Juvenile Trabecular And Psammomatoid Variant Of Ossifying Fibroma Of The Maxilla With Secondary Aneurysmal Bone Cyst.
L Emerson., M Alexander, A Job
juvenile ossifying fibroma, secondary aneurysmal bone cyst.
L Emerson., M Alexander, A Job. Juvenile Trabecular And Psammomatoid Variant Of Ossifying Fibroma Of The Maxilla With Secondary Aneurysmal Bone Cyst.. The Internet Journal of Otorhinolaryngology. 2012 Volume 14 Number 1.
Juvenile ossifying fibroma (JOF) is a locally aggressive benign lesion most commonly involving the facial bones. It has been classified as psammomatoid (Ps JOF) and trabecular (Tr JOF) based on histological criteria. Both the variants are known to have overlapping histopathological features with other variants of ossifying fibromas. Complete surgical excision is the treatment of choice. Here, a case of JOF with histopathological features of both psammomatoid and trabecular pattern with secondary aneurysmal bone cyst is presented along with clinical and radiological findings.
Juvenile ossifying fibroma is an aggressive lesion with higher morbidities associated with lesions involving head and neck region. Depending on the site, it can cause facial asymmetry, pain, paresthesia, malocclusion and proptosis. Histopathologically, it has been classified into two variants, Trabecular and Psammomatoid by El-Mofty S 1 Overlap of the variants has been found to be associated with other variants of ossifying fibroma 2 Both variants have been associated with different age groups.
Whether both variants are part of single entity is still a matter of debate 3 Bohn OL et al report a variant of JOF, mimicking Psammomatoid Meningioma 4 Treatment is complete surgical excision. Recurrences are reported to be treated with chemotherapeutic agents 5 in addition to surgery.
A 16-year-old male presented with complaints of obstruction of the left side of nasal cavity for the past six months. Nasal obstruction was progressive, leading to mouth breathing. It was associated with swelling of the left side of the face and proptosis of the left eye. There were associated symptoms of anosmia and multiple episodes of epistaxis. There was no loosening of teeth. There was no prior history of trauma or any other etiology, which could contribute to the pathology of the lesion.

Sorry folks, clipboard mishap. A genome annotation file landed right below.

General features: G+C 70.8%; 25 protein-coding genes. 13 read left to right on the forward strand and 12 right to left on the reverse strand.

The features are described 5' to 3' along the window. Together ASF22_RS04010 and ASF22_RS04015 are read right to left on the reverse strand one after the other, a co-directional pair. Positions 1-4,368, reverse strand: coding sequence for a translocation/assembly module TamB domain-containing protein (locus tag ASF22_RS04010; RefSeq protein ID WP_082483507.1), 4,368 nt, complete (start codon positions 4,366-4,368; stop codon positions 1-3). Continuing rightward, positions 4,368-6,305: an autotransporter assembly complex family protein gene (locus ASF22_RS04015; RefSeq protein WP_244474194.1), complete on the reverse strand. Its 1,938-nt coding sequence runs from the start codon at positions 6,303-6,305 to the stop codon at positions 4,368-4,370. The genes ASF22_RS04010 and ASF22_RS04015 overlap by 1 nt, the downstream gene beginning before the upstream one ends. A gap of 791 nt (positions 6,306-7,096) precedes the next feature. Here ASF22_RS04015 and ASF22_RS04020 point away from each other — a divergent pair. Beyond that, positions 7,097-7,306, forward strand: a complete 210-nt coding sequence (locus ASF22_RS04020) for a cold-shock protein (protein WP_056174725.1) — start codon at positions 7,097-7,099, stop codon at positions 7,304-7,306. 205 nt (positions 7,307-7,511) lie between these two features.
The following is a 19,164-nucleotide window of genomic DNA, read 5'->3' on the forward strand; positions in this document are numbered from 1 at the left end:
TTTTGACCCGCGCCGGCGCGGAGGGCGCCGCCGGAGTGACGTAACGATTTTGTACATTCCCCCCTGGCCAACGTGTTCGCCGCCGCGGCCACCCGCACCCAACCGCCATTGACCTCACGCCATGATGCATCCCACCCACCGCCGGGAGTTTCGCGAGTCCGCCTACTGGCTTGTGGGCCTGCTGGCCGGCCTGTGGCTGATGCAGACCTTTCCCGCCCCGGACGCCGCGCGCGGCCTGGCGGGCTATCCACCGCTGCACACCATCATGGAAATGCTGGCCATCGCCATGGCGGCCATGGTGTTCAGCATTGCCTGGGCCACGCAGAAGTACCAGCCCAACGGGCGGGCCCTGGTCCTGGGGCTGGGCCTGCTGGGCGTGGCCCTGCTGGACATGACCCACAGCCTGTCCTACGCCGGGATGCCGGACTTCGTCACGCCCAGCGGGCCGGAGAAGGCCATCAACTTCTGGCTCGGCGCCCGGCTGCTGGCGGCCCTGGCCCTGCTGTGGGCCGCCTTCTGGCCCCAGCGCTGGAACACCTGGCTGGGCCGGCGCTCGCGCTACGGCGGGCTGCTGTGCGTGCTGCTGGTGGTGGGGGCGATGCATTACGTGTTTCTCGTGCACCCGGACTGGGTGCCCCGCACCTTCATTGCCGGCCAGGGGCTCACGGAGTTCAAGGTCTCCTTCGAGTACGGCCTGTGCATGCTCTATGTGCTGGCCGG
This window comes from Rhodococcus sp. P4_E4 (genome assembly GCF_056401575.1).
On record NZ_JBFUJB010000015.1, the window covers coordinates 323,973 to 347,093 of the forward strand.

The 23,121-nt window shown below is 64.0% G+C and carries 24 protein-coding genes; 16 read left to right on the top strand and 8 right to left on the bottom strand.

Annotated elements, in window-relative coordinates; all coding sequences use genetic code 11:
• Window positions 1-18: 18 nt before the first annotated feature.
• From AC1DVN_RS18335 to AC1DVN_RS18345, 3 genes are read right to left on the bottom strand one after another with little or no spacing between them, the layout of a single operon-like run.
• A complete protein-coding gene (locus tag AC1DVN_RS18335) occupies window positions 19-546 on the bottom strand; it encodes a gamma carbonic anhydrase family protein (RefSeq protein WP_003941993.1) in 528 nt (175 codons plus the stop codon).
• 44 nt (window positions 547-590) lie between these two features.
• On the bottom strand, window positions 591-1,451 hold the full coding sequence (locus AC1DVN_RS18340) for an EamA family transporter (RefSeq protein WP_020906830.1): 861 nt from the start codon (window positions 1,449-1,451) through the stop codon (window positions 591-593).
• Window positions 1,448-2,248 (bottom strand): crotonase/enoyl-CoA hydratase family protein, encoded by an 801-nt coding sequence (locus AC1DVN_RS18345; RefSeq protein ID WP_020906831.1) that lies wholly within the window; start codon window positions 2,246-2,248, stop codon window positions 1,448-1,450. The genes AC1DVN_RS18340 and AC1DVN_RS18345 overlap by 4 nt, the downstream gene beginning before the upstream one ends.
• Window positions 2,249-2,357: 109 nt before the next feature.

On examination, the external osseo-cartilaginous framework was altered with splaying of the nasal cartilages and loss of nasolabial fold on the left side. Anterior rhinoscopy revealed a pink polypoidal mass, which was firm, filling the left nasal cavity. There was contralateral deviation of the nasal septum due to the pressure of the mass. The mass was found to extend into the naso-pharynx.
There was no swelling in the oral cavity and the teeth were intact. Mild proptosis of the left eye was noted with restriction of movements laterally and superiorly. An ophthalmology consult revealed normal vision with restriction of ocular movements on the lateral gaze.
A preliminary biopsy of the mass done elsewhere showed features of benign lesion.
A CT Scan revealed a large, 6.5(AP) x 5(CC) x 6(Tr) cm, well-defined, multi-loculated soft tissue density lesion with expansion of the surrounding bones with remodeling. A MRI with contrast(Fig-I) showed predominantly long-TR hyperintense mass with hypointense septations in the left nasal cavity and ethmoid sinuses. Multiple fluid-fluid levels were seen within many of the locules. There was no intracranial extension of the mass.
A differential diagnosis of ossifying fibrous lesion or aneurysmal bone cyst was made. The lesion was removed by a lateral rhinotomy approach. The mass was found to be loculated with a thin shell of bone with erosion of the medial wall of the orbit compressing the orbital apex. The mass was abutting the cribriform plate with considerable thinning of the plate. The mass was excised in total. There was no CSF leak.
The specimen (Fig -2) received was in multiple pieces of soft to bony dark brown tissue. The largest mass (150g) had measurement of 6.5 x 2 x 2cm. It was partially covered by a thin shell of bone. The external surface was hemorrhagic. Sectioning of the largest piece revealed cystic spaces filled with brown granular material. Histologic sections were prepared from 10% formalin-fixed, paraffin-embedded tissue and stained with hematoxylin and eosin.
Hematoxylin and eosin-stained sections (4µ) from the mass showed a lesion composed of immature woven bone and mature lamellar bone trabeculae with and without osteoblastic rimming (Fig -3) with intervening fibrocellular stroma. The stroma was cellular at places and forming storiform sheets of densely packed spindle shaped cells with occasional mitotic figures and intervening “cementicles” psammoma-like material (Fig 4). Fibrocollagenous septae with large blood filled spaces, occasional multinucleate giant cells, areas of hemorrhage with changes consistent with secondary aneurysmal bone cyst and granulation tissue were also present. Foci of respiratory epithelium and mucous glands were present. These features (Fig-5) are consistent with the trabecular and psammomatoid variants of ossifying fibroma with secondary aneurysmal bone cyst.
Fibro-osseous neoplasia is a generic term encompassing several conditions. Menzel first reported ossifying fibromas in 1872. Montgomery
gave its description as a separate entity. Due to its aggressive nature in children and characteristic histopathological features, it was separated from the group of ossifying fibroma. Batsakis
considers them examples of one disease entity.
There are no reports of metastatic disease, however in view of its locally aggressive nature and tendency for recurrence, surgical resection has been advocated for.
This case report is presented to highlight the pathological controversy, which still surrounds this entity.